Flights arranged for hundreds of Britons stranded in Central and South America

Luke Powell, PA

More than 400 British travellers stranded in six Central and South American countries will be able to return home on two charter flights this month.

The two transatlantic flights will leave from San Jose in Costa Rica and Quito in Ecuador for London Stansted on June 11, the UK Government has announced.

British travellers in Panama, Nicaragua, Guatemala and Chile will be able to board “sweeper flights” to take them to Costa Rica and Ecuador for the final transatlantic passage back to the UK, the Government said.

Priority will initially be given to travellers aged over 70, those with medical requirements, people travelling with young children and others in remote or “at-risk” areas.

More than 2,100 British travellers have already been brought back from the region on chartered flights organised by the Government during the coronavirus pandemic.

Foreign and Commonwealth Office (FCO) minister for the Americas, Wendy Morton, said: “This is a complex operation with British travellers wanting to return home from across Central and South America.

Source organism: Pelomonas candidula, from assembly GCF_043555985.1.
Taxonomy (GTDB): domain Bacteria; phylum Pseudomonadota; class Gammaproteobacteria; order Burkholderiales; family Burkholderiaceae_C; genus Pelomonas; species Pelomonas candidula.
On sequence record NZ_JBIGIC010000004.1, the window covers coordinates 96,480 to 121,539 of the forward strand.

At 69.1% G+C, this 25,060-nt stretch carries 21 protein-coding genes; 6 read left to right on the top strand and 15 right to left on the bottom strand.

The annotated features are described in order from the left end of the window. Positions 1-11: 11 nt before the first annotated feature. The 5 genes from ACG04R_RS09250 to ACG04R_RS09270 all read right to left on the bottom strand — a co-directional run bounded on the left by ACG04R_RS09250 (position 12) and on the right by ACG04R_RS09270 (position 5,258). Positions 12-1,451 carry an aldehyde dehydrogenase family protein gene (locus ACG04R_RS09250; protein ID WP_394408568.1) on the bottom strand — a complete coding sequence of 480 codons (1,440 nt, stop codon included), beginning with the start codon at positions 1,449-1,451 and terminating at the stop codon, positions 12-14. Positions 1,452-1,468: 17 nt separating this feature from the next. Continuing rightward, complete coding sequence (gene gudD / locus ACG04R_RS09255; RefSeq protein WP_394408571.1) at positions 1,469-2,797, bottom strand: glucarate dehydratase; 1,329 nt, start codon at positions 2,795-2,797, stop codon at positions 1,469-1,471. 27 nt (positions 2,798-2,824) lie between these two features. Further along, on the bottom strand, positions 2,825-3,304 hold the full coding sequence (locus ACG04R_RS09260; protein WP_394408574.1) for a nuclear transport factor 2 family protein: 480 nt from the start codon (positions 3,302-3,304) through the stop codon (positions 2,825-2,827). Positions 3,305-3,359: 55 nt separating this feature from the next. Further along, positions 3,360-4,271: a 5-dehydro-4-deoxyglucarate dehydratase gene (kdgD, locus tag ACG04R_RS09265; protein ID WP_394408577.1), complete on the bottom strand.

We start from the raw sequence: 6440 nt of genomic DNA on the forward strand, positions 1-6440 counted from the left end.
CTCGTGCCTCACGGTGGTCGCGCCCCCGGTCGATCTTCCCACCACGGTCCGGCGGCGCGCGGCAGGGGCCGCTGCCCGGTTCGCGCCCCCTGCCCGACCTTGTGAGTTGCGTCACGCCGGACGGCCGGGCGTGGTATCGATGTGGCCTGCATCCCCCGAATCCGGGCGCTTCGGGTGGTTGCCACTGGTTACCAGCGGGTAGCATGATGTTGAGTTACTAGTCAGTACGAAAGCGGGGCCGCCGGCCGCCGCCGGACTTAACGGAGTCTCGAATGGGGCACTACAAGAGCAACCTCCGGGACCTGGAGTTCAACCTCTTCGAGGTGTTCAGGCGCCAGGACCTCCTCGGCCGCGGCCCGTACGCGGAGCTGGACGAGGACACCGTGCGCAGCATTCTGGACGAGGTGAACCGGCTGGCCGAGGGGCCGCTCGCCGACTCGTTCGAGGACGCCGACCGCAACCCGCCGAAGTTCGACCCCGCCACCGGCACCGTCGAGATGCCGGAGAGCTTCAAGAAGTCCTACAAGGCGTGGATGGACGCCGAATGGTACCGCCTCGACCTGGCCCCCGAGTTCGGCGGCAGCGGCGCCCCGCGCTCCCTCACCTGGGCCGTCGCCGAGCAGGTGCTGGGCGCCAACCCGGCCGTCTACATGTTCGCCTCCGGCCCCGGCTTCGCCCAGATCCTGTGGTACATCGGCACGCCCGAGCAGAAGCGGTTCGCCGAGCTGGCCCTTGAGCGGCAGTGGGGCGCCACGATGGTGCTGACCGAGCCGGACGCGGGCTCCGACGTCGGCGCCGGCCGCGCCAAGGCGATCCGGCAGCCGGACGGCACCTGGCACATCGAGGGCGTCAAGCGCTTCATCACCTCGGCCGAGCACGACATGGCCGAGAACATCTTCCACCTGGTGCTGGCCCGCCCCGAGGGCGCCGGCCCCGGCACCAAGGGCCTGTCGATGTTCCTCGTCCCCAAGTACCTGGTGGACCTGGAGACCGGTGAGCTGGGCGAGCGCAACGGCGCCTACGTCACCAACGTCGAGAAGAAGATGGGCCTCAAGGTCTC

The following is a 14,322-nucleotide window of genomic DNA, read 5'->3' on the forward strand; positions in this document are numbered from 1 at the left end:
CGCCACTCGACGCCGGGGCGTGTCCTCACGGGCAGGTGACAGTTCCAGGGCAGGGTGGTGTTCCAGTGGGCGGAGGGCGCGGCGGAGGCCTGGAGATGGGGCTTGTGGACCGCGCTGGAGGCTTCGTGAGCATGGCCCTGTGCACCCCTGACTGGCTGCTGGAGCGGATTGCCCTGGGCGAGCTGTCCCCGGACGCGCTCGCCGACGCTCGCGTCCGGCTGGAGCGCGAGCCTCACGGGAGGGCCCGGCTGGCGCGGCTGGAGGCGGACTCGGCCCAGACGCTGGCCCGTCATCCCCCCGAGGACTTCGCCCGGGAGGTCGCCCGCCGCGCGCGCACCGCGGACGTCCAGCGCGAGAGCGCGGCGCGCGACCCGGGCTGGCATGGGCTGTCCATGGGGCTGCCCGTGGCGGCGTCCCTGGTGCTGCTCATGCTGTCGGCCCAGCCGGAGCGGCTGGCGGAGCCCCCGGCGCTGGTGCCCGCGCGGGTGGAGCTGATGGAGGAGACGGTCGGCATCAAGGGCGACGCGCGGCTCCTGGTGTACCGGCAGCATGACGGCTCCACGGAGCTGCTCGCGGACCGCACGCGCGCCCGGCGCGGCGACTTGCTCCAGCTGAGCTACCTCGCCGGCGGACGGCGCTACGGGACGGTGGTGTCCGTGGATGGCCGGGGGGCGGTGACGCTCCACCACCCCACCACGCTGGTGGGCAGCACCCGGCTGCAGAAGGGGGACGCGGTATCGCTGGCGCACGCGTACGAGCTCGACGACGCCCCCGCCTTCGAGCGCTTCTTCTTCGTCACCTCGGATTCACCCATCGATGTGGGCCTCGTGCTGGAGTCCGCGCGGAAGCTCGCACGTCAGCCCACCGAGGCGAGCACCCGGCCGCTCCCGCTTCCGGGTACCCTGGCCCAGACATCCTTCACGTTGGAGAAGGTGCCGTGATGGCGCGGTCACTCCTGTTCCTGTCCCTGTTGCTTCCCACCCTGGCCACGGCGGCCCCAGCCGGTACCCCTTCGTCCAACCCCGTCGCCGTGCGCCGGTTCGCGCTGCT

“Our teams across the region are doing everything they can to get as many people as possible home to their families and will continue to provide support to British nationals who remain.”

Those wishing to board the flights are advised to check the relevant FCO travel advice pages online and contact the British mission in the country they are in.

The FCO said those who are eligible to fly will be sent information on how to get to the airport, flight itineraries and costs when their seat is confirmed.

At the beginning of May, the Government said more than 30,000 British travellers had returned to the UK on 142 special charter flights from 27 countries since the outbreak of coronavirus.

Later in the month Transport Secretary Grant Shapps said “about 20,000” British nationals were still in need of repatriation.